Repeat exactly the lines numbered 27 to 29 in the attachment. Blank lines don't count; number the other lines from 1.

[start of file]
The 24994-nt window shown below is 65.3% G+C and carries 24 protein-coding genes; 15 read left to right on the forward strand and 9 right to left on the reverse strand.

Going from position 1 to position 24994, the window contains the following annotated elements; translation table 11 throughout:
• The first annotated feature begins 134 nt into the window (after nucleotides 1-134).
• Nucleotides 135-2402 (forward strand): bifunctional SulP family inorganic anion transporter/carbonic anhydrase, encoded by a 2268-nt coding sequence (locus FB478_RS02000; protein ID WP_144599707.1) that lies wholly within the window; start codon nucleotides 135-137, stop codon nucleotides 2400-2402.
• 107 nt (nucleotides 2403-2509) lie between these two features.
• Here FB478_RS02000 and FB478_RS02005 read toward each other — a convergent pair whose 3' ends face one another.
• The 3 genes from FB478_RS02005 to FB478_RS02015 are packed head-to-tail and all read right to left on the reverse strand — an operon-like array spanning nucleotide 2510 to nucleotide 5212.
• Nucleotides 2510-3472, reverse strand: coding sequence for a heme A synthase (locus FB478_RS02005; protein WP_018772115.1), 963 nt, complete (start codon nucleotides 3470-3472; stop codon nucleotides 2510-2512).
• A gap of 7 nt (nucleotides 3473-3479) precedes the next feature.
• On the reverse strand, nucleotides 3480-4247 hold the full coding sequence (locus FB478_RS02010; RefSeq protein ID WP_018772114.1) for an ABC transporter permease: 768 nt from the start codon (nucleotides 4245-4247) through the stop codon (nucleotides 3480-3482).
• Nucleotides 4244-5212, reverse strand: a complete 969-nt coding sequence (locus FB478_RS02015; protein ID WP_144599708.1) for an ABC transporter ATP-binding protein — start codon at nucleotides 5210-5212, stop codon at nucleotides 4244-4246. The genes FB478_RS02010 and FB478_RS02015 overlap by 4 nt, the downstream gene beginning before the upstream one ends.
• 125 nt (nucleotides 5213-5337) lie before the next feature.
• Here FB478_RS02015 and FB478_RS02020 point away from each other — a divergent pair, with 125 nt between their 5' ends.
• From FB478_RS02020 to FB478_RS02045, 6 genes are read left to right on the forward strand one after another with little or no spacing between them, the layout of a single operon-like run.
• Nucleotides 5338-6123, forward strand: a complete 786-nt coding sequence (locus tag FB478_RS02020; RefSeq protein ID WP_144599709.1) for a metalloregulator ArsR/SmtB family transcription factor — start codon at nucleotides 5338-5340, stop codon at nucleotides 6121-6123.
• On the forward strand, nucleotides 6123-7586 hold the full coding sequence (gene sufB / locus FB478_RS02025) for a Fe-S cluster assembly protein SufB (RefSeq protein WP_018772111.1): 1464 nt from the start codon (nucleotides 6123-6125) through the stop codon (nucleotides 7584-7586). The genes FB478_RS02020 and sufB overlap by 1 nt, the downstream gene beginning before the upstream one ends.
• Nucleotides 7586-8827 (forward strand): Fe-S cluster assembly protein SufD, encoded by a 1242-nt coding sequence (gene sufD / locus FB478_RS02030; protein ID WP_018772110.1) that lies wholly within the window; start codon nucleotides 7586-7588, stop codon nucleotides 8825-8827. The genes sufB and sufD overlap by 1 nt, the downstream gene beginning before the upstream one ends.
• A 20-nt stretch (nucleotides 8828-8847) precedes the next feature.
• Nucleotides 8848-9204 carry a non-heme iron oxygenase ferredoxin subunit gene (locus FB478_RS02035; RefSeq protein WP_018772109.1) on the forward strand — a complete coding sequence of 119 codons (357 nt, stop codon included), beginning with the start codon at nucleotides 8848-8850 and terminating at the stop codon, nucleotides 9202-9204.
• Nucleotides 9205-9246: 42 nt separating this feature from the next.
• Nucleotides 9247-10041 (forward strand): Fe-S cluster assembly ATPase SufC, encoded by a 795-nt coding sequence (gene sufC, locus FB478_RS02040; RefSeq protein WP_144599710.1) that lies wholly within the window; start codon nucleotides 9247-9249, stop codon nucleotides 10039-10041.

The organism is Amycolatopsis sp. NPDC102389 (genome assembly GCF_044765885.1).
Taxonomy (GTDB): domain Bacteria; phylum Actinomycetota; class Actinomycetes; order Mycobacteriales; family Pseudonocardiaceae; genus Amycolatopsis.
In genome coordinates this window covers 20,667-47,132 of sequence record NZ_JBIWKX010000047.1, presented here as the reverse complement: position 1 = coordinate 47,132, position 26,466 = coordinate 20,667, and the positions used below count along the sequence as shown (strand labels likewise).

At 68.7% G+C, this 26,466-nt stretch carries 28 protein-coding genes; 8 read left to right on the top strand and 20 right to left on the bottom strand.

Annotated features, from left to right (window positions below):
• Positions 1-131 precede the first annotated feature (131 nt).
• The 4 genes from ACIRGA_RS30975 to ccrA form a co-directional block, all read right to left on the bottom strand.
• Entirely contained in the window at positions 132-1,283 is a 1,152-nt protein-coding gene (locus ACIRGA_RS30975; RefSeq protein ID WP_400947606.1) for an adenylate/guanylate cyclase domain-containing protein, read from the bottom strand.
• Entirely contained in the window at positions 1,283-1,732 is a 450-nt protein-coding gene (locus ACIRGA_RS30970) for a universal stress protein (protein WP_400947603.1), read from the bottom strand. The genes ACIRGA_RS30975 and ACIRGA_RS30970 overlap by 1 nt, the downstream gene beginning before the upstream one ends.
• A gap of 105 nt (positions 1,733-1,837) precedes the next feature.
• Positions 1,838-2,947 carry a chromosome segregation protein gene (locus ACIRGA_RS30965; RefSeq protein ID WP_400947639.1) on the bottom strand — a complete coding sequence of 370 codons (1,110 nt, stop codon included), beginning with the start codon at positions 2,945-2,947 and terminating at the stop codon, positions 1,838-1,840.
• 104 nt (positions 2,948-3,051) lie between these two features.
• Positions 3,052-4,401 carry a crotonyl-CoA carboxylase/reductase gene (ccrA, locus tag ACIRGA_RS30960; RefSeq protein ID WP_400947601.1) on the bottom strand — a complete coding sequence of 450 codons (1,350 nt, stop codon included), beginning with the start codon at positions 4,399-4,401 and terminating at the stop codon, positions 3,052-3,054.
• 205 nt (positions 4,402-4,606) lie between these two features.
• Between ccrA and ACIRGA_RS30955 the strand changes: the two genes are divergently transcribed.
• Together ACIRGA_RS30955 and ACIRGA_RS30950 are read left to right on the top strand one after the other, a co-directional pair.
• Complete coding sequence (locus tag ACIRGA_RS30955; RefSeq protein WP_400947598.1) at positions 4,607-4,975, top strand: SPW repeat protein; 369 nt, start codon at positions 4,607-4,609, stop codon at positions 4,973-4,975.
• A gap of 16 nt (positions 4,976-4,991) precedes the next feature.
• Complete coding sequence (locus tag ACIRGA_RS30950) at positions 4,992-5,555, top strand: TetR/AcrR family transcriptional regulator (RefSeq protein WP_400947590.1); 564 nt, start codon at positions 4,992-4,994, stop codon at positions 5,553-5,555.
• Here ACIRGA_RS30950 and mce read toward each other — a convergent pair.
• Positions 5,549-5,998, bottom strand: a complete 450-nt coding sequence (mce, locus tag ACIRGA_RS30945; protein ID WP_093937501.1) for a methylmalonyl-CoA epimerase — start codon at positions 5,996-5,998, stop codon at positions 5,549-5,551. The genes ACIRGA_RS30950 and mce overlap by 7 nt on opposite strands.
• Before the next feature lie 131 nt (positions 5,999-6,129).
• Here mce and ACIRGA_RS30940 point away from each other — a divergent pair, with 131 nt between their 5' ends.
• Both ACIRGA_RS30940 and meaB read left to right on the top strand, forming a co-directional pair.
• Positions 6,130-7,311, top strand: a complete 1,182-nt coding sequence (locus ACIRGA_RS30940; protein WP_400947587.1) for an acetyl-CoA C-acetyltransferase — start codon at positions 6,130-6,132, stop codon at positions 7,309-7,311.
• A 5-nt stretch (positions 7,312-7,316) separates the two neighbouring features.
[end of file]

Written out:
• Positions 1-131 precede the first annotated feature (131 nt).
• The 4 genes from ACIRGA_RS30975 to ccrA form a co-directional block, all read right to left on the bottom strand.
• Entirely contained in the window at positions 132-1,283 is a 1,152-nt protein-coding gene (locus ACIRGA_RS30975; RefSeq protein ID WP_400947606.1) for an adenylate/guanylate cyclase domain-containing protein, read from the bottom strand.